The New Kunsthaus: Great Art and Architecture is a new exhibition revealing what will be on offer to museum's visitors from 2017 in the new extension designed by David Chipperfield Architects. Covering more than 1,300 m2, the presentation of 78 objects will include highlights and new acquisitions from the Kunsthaus collection as well as major works on loan, from Henri Matisse to Willem de Kooning.
On 25 November, voters in the City of Zurich will have their say on the investment contribution for the Kunsthaus extension. To accompany the vote, the Kunsthaus is mounting a large-scale exhibition giving visitors a chance to experience what is in store from 2017 onwards - in terms of great art and architecture.
The exhibition begins with a presentation of the extension itself, created in association with David Chipperfield Architects, in which visitors can examine a series of detailed model elements and construction plans close up and appreciate the design's central place in the work of the renowned architect, even as the finishing touches are still being applied. For the first time, it includes samples of materials that have made it onto the short list. Large-format views, created from a number of models of the building, convey an impression of the new galleries and draw attention to architectural details. Particularly striking is the extensive use of gently gleaming brass - a material that David Chipperfield encountered in the existing Moser building and respectfully references in the new construction.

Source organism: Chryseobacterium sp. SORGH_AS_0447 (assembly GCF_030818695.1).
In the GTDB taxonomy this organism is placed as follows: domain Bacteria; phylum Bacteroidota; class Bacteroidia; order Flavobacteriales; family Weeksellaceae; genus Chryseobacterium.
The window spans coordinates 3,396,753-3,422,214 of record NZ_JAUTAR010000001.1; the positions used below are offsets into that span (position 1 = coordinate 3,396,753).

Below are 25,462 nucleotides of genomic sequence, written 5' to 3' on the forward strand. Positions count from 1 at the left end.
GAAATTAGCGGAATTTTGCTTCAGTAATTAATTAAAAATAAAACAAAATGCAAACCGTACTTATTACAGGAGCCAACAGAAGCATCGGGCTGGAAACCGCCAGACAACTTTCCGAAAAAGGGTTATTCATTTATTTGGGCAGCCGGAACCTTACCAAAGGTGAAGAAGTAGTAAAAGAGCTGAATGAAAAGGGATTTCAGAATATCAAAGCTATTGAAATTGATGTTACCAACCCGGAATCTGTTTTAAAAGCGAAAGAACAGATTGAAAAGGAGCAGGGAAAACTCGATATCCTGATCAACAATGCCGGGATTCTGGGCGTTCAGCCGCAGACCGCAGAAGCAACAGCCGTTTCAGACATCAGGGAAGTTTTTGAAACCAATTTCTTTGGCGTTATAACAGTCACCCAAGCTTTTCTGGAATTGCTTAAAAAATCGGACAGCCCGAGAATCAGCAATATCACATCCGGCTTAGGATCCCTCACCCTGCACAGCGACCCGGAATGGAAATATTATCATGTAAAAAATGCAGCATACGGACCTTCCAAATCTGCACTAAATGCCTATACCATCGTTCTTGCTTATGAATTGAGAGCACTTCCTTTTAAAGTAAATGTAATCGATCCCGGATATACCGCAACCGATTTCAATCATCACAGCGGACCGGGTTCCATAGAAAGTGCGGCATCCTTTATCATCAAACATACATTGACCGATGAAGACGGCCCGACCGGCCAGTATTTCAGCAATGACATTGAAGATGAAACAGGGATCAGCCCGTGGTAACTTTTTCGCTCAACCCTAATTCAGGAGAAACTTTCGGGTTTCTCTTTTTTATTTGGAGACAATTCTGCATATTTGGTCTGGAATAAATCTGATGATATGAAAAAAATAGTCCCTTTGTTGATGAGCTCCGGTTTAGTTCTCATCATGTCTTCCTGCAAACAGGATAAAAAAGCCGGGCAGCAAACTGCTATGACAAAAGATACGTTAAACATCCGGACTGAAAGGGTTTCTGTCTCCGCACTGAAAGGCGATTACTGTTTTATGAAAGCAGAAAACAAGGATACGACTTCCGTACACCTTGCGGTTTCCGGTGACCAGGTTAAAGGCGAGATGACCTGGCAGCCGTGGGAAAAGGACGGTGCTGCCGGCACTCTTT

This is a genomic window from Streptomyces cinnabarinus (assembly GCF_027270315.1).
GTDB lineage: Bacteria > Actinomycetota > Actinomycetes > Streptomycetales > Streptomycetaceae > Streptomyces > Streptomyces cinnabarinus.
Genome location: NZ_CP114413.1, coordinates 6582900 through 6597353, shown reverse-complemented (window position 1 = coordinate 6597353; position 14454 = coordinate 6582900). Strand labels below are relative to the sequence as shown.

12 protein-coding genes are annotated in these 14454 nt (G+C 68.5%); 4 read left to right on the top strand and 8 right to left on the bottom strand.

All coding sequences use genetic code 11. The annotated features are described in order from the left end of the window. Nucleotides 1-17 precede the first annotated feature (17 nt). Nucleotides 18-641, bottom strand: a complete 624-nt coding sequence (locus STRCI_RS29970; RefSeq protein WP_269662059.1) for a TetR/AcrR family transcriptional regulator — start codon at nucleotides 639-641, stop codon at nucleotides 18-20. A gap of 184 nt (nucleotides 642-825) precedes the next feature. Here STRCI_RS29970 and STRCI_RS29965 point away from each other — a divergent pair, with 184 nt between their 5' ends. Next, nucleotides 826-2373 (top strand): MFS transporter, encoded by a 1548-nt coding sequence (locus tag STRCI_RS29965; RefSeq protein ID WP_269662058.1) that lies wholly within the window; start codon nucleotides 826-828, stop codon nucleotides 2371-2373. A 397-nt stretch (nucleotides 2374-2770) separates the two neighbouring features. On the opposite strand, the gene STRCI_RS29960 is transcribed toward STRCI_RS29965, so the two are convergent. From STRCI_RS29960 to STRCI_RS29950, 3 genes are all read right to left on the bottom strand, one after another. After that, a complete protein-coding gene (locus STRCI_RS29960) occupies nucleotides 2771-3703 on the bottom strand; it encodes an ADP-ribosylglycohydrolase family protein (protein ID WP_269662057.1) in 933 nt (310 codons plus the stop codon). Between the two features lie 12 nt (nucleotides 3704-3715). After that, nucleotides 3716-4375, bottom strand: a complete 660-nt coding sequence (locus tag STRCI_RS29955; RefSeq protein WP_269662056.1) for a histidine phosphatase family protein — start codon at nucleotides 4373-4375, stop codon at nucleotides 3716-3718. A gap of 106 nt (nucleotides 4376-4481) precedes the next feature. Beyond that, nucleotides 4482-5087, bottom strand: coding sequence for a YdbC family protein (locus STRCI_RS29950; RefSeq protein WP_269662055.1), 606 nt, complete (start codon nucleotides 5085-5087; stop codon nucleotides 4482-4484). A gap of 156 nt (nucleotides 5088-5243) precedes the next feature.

These architectural windows on the future are complemented by a free-standing small 'box' containing a selection (17 works, mainly on paper) of the Kunsthaus's own treasures from a movement that, owing to space constraints in the existing building and conservation requirements, cannot always be exhibited: DADA. More of them will be on show in the existing building from 2017 onwards. The presence of this DADA box, with its radical content that rejects all ideas of permanence, contrasts powerfully with the evocation of the Kunsthaus extension, with its combination of clear, restrained and simple architecture and external order.